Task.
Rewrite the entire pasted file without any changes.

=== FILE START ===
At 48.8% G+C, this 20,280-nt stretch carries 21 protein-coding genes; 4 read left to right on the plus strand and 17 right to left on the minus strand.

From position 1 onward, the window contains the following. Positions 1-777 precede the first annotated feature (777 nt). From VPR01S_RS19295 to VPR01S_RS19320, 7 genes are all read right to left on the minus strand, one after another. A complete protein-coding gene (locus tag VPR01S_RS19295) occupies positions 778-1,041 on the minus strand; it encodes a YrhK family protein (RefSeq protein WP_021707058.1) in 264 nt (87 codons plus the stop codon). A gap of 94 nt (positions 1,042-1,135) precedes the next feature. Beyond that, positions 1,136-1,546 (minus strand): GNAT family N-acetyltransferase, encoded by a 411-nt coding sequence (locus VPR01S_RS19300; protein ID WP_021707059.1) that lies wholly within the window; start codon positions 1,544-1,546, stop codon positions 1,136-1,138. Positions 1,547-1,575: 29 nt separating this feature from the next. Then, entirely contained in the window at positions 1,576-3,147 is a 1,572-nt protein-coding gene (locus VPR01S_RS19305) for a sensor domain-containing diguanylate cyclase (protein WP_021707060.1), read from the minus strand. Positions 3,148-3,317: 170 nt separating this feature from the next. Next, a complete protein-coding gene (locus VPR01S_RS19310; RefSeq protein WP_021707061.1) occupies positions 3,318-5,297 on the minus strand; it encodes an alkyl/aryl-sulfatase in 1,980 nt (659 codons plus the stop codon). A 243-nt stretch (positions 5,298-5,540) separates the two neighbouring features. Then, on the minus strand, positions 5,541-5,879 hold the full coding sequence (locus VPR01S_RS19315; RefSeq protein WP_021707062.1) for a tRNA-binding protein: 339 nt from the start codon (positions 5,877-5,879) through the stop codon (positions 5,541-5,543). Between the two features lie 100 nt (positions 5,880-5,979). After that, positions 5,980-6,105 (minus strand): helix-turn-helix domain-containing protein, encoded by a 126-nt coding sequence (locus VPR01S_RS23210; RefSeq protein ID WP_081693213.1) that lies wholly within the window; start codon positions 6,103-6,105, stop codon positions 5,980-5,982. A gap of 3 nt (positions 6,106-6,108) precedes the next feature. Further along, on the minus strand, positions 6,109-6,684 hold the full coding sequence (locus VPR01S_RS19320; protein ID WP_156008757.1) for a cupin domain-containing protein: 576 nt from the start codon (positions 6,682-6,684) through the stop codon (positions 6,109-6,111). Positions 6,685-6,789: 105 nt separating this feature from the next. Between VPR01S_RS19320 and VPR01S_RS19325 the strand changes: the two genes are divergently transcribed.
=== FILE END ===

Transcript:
At 48.8% G+C, this 20,280-nt stretch carries 21 protein-coding genes; 4 read left to right on the plus strand and 17 right to left on the minus strand.

From position 1 onward, the window contains the following. Positions 1-777 precede the first annotated feature (777 nt). From VPR01S_RS19295 to VPR01S_RS19320, 7 genes are all read right to left on the minus strand, one after another. A complete protein-coding gene (locus tag VPR01S_RS19295) occupies positions 778-1,041 on the minus strand; it encodes a YrhK family protein (RefSeq protein WP_021707058.1) in 264 nt (87 codons plus the stop codon). A gap of 94 nt (positions 1,042-1,135) precedes the next feature. Beyond that, positions 1,136-1,546 (minus strand): GNAT family N-acetyltransferase, encoded by a 411-nt coding sequence (locus VPR01S_RS19300; protein ID WP_021707059.1) that lies wholly within the window; start codon positions 1,544-1,546, stop codon positions 1,136-1,138. Positions 1,547-1,575: 29 nt separating this feature from the next. Then, entirely contained in the window at positions 1,576-3,147 is a 1,572-nt protein-coding gene (locus VPR01S_RS19305) for a sensor domain-containing diguanylate cyclase (protein WP_021707060.1), read from the minus strand. Positions 3,148-3,317: 170 nt separating this feature from the next. Next, a complete protein-coding gene (locus VPR01S_RS19310; RefSeq protein WP_021707061.1) occupies positions 3,318-5,297 on the minus strand; it encodes an alkyl/aryl-sulfatase in 1,980 nt (659 codons plus the stop codon). A 243-nt stretch (positions 5,298-5,540) separates the two neighbouring features. Then, on the minus strand, positions 5,541-5,879 hold the full coding sequence (locus VPR01S_RS19315; RefSeq protein WP_021707062.1) for a tRNA-binding protein: 339 nt from the start codon (positions 5,877-5,879) through the stop codon (positions 5,541-5,543). Between the two features lie 100 nt (positions 5,880-5,979). After that, positions 5,980-6,105 (minus strand): helix-turn-helix domain-containing protein, encoded by a 126-nt coding sequence (locus VPR01S_RS23210; RefSeq protein ID WP_081693213.1) that lies wholly within the window; start codon positions 6,103-6,105, stop codon positions 5,980-5,982. A gap of 3 nt (positions 6,106-6,108) precedes the next feature. Further along, on the minus strand, positions 6,109-6,684 hold the full coding sequence (locus VPR01S_RS19320; protein ID WP_156008757.1) for a cupin domain-containing protein: 576 nt from the start codon (positions 6,682-6,684) through the stop codon (positions 6,109-6,111). Positions 6,685-6,789: 105 nt separating this feature from the next. Between VPR01S_RS19320 and VPR01S_RS19325 the strand changes: the two genes are divergently transcribed.